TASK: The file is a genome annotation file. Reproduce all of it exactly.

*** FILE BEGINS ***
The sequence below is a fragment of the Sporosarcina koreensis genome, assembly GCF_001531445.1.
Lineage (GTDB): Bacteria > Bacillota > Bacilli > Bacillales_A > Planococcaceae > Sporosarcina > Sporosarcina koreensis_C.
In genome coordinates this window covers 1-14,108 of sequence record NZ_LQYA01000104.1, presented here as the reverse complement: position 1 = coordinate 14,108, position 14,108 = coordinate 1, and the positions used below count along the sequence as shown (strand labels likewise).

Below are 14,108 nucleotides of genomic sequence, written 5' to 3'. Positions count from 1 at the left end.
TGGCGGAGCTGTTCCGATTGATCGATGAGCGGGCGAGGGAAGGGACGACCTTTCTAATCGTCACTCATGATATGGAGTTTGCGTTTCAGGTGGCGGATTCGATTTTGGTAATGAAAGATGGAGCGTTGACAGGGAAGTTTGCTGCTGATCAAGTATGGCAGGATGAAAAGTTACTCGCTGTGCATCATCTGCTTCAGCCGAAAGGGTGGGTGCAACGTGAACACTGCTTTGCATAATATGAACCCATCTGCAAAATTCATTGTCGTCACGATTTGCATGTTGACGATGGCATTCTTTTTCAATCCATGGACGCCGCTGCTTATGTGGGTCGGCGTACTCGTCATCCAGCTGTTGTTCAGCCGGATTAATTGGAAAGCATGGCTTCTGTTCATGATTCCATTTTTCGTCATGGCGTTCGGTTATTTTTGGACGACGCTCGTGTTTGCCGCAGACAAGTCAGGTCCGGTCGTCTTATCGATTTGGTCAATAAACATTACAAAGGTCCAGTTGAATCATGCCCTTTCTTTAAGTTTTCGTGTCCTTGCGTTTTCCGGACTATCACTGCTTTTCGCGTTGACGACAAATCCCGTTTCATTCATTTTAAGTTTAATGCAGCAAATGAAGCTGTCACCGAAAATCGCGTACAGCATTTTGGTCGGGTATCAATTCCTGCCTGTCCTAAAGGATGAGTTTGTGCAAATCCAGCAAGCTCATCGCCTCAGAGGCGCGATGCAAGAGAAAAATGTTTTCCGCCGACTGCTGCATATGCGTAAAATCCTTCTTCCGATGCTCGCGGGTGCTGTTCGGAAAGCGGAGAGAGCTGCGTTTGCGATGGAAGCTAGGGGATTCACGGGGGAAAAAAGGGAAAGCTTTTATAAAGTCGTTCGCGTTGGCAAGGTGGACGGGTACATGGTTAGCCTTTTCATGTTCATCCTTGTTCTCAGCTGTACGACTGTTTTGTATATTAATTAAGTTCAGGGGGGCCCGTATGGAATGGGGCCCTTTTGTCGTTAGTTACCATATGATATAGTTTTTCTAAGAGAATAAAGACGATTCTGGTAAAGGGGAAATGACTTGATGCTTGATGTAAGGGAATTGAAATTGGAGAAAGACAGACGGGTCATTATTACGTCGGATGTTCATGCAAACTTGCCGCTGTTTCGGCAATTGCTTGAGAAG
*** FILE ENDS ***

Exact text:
The sequence below is a fragment of the Sporosarcina koreensis genome, assembly GCF_001531445.1.
Lineage (GTDB): Bacteria > Bacillota > Bacilli > Bacillales_A > Planococcaceae > Sporosarcina > Sporosarcina koreensis_C.
In genome coordinates this window covers 1-14,108 of sequence record NZ_LQYA01000104.1, presented here as the reverse complement: position 1 = coordinate 14,108, position 14,108 = coordinate 1, and the positions used below count along the sequence as shown (strand labels likewise).

Below are 14,108 nucleotides of genomic sequence, written 5' to 3'. Positions count from 1 at the left end.
TGGCGGAGCTGTTCCGATTGATCGATGAGCGGGCGAGGGAAGGGACGACCTTTCTAATCGTCACTCATGATATGGAGTTTGCGTTTCAGGTGGCGGATTCGATTTTGGTAATGAAAGATGGAGCGTTGACAGGGAAGTTTGCTGCTGATCAAGTATGGCAGGATGAAAAGTTACTCGCTGTGCATCATCTGCTTCAGCCGAAAGGGTGGGTGCAACGTGAACACTGCTTTGCATAATATGAACCCATCTGCAAAATTCATTGTCGTCACGATTTGCATGTTGACGATGGCATTCTTTTTCAATCCATGGACGCCGCTGCTTATGTGGGTCGGCGTACTCGTCATCCAGCTGTTGTTCAGCCGGATTAATTGGAAAGCATGGCTTCTGTTCATGATTCCATTTTTCGTCATGGCGTTCGGTTATTTTTGGACGACGCTCGTGTTTGCCGCAGACAAGTCAGGTCCGGTCGTCTTATCGATTTGGTCAATAAACATTACAAAGGTCCAGTTGAATCATGCCCTTTCTTTAAGTTTTCGTGTCCTTGCGTTTTCCGGACTATCACTGCTTTTCGCGTTGACGACAAATCCCGTTTCATTCATTTTAAGTTTAATGCAGCAAATGAAGCTGTCACCGAAAATCGCGTACAGCATTTTGGTCGGGTATCAATTCCTGCCTGTCCTAAAGGATGAGTTTGTGCAAATCCAGCAAGCTCATCGCCTCAGAGGCGCGATGCAAGAGAAAAATGTTTTCCGCCGACTGCTGCATATGCGTAAAATCCTTCTTCCGATGCTCGCGGGTGCTGTTCGGAAAGCGGAGAGAGCTGCGTTTGCGATGGAAGCTAGGGGATTCACGGGGGAAAAAAGGGAAAGCTTTTATAAAGTCGTTCGCGTTGGCAAGGTGGACGGGTACATGGTTAGCCTTTTCATGTTCATCCTTGTTCTCAGCTGTACGACTGTTTTGTATATTAATTAAGTTCAGGGGGGCCCGTATGGAATGGGGCCCTTTTGTCGTTAGTTACCATATGATATAGTTTTTCTAAGAGAATAAAGACGATTCTGGTAAAGGGGAAATGACTTGATGCTTGATGTAAGGGAATTGAAATTGGAGAAAGACAGACGGGTCATTATTACGTCGGATGTTCATGCAAACTTGCCGCTGTTTCGGCAATTGCTTGAGAAG